In the first article on Service Level Agreements (SLAs) we said that there was a matching process between the record on which an SLA will be applied and the SLAs that had been defined in the Service Level Agreements application. To allow this matching process to proceed the SLA has several fields and some table windows which are used as filter criteria against which the record will be evaluated before an SLA is applied. Further, what happens if multiple SLAs are matching to the details entered on the Service Request or Work Order, how does Maximo decide which is applied?

Filter Criteria

In the first article we said that the Site and Organization fields were being used as filter criteria. The Service Request must have a value in the Site field to use the Apply SLA action. If the Service Request is for the BEDFORD site, the SLA’s which reference BEDFORD, or organization EAGLENA without reference to a site, or reference no Site or Organization, will be a match.

We also said that Service Group and Service fields were being used as filter criteria. If both fields have been entered on the SLA, then both field values must be on the Service Request for there to be a match. If both fields have been entered on the Service Request, then an SLA with the Service Group and a null Service would still be a match as would an SLA with both Service Group and Service as null values.

The Applies to field which provides the Maximo object on which an SLA can be applied, can also be considered as a filter criterion, but there are several other fields which we did not mention last time.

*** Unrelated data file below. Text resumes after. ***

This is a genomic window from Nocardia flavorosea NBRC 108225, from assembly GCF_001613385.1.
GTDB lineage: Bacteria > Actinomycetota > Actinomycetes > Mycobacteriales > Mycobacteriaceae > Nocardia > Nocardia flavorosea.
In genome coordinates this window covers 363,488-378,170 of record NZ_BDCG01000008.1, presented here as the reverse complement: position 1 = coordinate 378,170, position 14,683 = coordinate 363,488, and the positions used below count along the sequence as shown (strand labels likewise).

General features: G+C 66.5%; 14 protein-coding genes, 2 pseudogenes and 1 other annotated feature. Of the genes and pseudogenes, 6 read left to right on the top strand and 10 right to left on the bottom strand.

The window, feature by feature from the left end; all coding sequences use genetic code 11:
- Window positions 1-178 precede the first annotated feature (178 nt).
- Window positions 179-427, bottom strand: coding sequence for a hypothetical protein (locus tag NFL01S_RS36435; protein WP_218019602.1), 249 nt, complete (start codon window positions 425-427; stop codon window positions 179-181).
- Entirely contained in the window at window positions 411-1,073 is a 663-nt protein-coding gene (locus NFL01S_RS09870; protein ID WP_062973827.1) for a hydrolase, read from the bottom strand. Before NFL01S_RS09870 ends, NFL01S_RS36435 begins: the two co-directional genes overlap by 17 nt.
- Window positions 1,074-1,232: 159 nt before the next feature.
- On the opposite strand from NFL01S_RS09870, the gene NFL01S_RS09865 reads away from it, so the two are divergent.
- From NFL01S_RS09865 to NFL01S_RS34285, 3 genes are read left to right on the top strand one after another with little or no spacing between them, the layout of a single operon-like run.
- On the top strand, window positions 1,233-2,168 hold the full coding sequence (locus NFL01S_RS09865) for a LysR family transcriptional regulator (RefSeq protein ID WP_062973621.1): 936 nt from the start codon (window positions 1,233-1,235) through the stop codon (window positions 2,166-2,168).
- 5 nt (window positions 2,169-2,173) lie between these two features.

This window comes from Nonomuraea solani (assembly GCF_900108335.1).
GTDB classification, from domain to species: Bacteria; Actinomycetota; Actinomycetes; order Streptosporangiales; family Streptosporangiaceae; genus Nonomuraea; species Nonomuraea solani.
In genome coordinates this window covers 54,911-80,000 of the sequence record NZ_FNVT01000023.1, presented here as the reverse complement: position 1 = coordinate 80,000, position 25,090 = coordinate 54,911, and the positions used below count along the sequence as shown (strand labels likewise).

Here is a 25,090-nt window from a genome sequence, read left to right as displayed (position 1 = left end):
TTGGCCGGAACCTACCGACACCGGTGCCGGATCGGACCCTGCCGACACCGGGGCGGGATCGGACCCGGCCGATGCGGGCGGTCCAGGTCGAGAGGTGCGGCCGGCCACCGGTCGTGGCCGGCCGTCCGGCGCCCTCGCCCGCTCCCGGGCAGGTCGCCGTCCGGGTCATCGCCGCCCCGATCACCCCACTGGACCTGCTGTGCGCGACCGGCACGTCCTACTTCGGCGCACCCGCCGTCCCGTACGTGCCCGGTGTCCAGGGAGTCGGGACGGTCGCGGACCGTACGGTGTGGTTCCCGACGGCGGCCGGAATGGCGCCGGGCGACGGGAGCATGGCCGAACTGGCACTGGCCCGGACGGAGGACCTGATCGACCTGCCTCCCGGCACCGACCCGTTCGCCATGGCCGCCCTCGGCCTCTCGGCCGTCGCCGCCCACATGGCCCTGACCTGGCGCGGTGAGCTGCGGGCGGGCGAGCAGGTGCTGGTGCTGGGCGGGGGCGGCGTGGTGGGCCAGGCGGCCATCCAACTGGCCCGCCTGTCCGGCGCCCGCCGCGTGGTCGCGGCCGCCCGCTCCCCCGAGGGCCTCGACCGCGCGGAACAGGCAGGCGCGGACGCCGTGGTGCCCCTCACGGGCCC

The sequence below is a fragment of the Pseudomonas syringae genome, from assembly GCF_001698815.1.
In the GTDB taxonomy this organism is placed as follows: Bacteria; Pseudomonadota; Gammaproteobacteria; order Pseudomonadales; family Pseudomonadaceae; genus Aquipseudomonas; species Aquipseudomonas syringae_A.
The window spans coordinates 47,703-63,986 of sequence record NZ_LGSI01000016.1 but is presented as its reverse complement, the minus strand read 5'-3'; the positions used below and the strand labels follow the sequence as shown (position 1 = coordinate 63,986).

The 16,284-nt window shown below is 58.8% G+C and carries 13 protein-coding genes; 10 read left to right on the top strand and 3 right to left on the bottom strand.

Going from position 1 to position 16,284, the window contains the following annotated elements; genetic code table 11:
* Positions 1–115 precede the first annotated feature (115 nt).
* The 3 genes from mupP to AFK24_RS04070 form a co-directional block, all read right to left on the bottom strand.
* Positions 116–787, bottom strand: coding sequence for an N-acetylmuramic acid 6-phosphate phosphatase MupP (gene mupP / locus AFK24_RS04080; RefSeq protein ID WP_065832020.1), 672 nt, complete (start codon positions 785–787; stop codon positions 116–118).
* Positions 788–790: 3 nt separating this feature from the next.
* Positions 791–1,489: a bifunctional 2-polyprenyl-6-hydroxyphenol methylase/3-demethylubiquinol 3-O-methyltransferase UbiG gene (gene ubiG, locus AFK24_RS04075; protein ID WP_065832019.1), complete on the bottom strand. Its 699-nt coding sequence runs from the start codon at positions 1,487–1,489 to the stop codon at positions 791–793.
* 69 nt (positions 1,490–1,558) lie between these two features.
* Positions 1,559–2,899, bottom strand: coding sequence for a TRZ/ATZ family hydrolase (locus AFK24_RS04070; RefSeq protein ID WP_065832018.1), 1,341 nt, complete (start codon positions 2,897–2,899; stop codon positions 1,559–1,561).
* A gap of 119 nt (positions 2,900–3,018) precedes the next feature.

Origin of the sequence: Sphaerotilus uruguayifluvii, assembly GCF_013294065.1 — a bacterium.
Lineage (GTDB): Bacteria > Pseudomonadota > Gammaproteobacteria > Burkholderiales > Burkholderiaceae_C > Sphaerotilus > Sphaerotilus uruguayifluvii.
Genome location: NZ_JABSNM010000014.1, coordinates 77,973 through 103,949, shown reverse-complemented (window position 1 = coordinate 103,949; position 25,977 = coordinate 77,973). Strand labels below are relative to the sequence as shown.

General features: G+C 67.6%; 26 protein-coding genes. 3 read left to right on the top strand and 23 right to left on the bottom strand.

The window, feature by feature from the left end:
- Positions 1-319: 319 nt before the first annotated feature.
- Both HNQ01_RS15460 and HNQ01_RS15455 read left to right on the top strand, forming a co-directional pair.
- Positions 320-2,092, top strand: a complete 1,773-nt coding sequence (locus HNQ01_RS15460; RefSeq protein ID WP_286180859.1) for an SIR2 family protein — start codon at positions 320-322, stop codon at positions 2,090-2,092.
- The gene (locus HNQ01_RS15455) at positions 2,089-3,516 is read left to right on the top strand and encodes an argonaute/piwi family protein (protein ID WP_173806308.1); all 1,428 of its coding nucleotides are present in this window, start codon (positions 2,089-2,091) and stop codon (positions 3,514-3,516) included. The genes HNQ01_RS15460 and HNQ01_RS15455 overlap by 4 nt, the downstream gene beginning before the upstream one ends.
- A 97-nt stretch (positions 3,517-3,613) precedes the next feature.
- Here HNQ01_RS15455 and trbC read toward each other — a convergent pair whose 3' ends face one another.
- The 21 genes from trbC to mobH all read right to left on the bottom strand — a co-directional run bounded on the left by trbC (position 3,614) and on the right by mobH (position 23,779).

In the Dates section there is a Start Date and an End Date which provides a period of time against which the SLA will be valid. The Reported Date on the Service Request will be compared against these two fields and if the Reported Date is after the Start Date and before the End Date or the End Date is left null then the SLA will be considered a match.

The Classification field is also part of the filter criteria. The Classification you enter needn’t be at the end of the hierarchy, a leaf node, but anywhere in the hierarchy that makes sense. The Service Request will be a match if it has a classification value that is the same or lower in the classification hierarchy than the classification referenced on the SLA.

There are two calendar sections the Applies To Calendar and the Calculation Calendar, we will be returning to the Calculation Calendar later. The Applies To Calendar must have all three fields Organization, Calendar and Shift entered. The Reported Date and Time on the Service Request is compared with the work periods of the calendar and shift to see if it exists within a work period. For example, if the Calendar was used to indicate the operational hours of a facility between 08:00 and 18:00 Monday to Friday then a call received at 16:00 on a Thursday would make the SLA a match, but it would not be a match if the call was received at 20:00 or on a Saturday or Sunday.

The Vendor field on the SLA is also part of the matching criteria and if used then the Organization field will also be entered. For the SLA to be a match the Service Request must reference the same Vendor and the Site on the Service Request must exist within the Organization referenced on the SLA.

On the Assets and Locations tab in the Service Level Agreements application there are two other tabs, Assets and Locations, and Asset Types, both of which have a table window allowing multiple records to be entered. An example where this may be used is if the response times are faster for conference rooms than other parts of a building.

In the Assets and Locations table the two fields are mutually exclusive, if you enter a location and the asset field already has a value it will be blanked, and vice versa. The Description field shows the description of either the asset or the location. If the SLA reference’s multiple locations and or assets, then the SLA will be a match if the Service Request’s location or asset exists in the SLAs Asset and Locations table. Assets and Locations exist in hierarchies, there is no hierarchy search as there is in the Service Provider version of the Service Level Agreements application.